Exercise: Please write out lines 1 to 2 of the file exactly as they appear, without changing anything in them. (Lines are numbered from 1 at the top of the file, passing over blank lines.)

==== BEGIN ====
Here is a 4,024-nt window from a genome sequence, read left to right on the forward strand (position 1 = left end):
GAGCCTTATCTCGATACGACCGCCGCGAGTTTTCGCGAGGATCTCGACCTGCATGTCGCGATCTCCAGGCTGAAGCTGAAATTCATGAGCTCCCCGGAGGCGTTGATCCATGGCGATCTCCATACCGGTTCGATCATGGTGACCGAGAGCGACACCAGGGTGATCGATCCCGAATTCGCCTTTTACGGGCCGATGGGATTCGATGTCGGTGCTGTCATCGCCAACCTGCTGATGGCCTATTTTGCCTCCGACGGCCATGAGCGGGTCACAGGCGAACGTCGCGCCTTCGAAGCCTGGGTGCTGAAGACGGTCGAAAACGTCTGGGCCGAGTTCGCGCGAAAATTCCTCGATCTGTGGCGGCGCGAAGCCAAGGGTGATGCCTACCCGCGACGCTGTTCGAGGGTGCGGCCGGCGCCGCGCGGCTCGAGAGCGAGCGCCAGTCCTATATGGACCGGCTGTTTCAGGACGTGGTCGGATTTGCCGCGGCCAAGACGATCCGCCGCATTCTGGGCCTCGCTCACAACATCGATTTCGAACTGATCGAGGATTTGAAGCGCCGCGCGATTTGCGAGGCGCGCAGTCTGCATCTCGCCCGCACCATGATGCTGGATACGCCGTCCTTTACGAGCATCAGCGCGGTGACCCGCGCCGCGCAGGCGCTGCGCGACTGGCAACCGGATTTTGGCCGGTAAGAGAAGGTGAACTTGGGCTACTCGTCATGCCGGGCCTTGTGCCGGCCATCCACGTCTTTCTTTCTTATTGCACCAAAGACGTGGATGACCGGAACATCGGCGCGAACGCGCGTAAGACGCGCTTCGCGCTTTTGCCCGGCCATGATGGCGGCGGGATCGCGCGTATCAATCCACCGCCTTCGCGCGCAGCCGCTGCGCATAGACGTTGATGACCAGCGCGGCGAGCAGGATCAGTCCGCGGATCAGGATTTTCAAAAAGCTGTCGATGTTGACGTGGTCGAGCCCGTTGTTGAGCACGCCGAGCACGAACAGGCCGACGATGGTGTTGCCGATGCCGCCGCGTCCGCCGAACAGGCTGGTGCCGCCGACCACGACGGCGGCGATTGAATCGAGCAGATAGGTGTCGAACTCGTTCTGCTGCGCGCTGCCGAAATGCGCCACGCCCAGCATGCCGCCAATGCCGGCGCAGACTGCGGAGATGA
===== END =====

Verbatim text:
Here is a 4,024-nt window from a genome sequence, read left to right on the forward strand (position 1 = left end):
GAGCCTTATCTCGATACGACCGCCGCGAGTTTTCGCGAGGATCTCGACCTGCATGTCGCGATCTCCAGGCTGAAGCTGAAATTCATGAGCTCCCCGGAGGCGTTGATCCATGGCGATCTCCATACCGGTTCGATCATGGTGACCGAGAGCGACACCAGGGTGATCGATCCCGAATTCGCCTTTTACGGGCCGATGGGATTCGATGTCGGTGCTGTCATCGCCAACCTGCTGATGGCCTATTTTGCCTCCGACGGCCATGAGCGGGTCACAGGCGAACGTCGCGCCTTCGAAGCCTGGGTGCTGAAGACGGTCGAAAACGTCTGGGCCGAGTTCGCGCGAAAATTCCTCGATCTGTGGCGGCGCGAAGCCAAGGGTGATGCCTACCCGCGACGCTGTTCGAGGGTGCGGCCGGCGCCGCGCGGCTCGAGAGCGAGCGCCAGTCCTATATGGACCGGCTGTTTCAGGACGTGGTCGGATTTGCCGCGGCCAAGACGATCCGCCGCATTCTGGGCCTCGCTCACAACATCGATTTCGAACTGATCGAGGATTTGAAGCGCCGCGCGATTTGCGAGGCGCGCAGTCTGCATCTCGCCCGCACCATGATGCTGGATACGCCGTCCTTTACGAGCATCAGCGCGGTGACCCGCGCCGCGCAGGCGCTGCGCGACTGGCAACCGGATTTTGGCCGGTAAGAGAAGGTGAACTTGGGCTACTCGTCATGCCGGGCCTTGTGCCGGCCATCCACGTCTTTCTTTCTTATTGCACCAAAGACGTGGATGACCGGAACATCGGCGCGAACGCGCGTAAGACGCGCTTCGCGCTTTTGCCCGGCCATGATGGCGGCGGGATCGCGCGTATCAATCCACCGCCTTCGCGCGCAGCCGCTGCGCATAGACGTTGATGACCAGCGCGGCGAGCAGGATCAGTCCGCGGATCAGGATTTTCAAAAAGCTGTCGATGTTGACGTGGTCGAGCCCGTTGTTGAGCACGCCGAGCACGAACAGGCCGACGATGGTGTTGCCGATGCCGCCGCGTCCGCCGAACAGGCTGGTGCCGCCGACCACGACGGCGGCGATTGAATCGAGCAGATAGGTGTCGAACTCGTTCTGCTGCGCGCTGCCGAAATGCGCCACGCCCAGCATGCCGCCAATGCCGGCGCAGACTGCGGAGATGA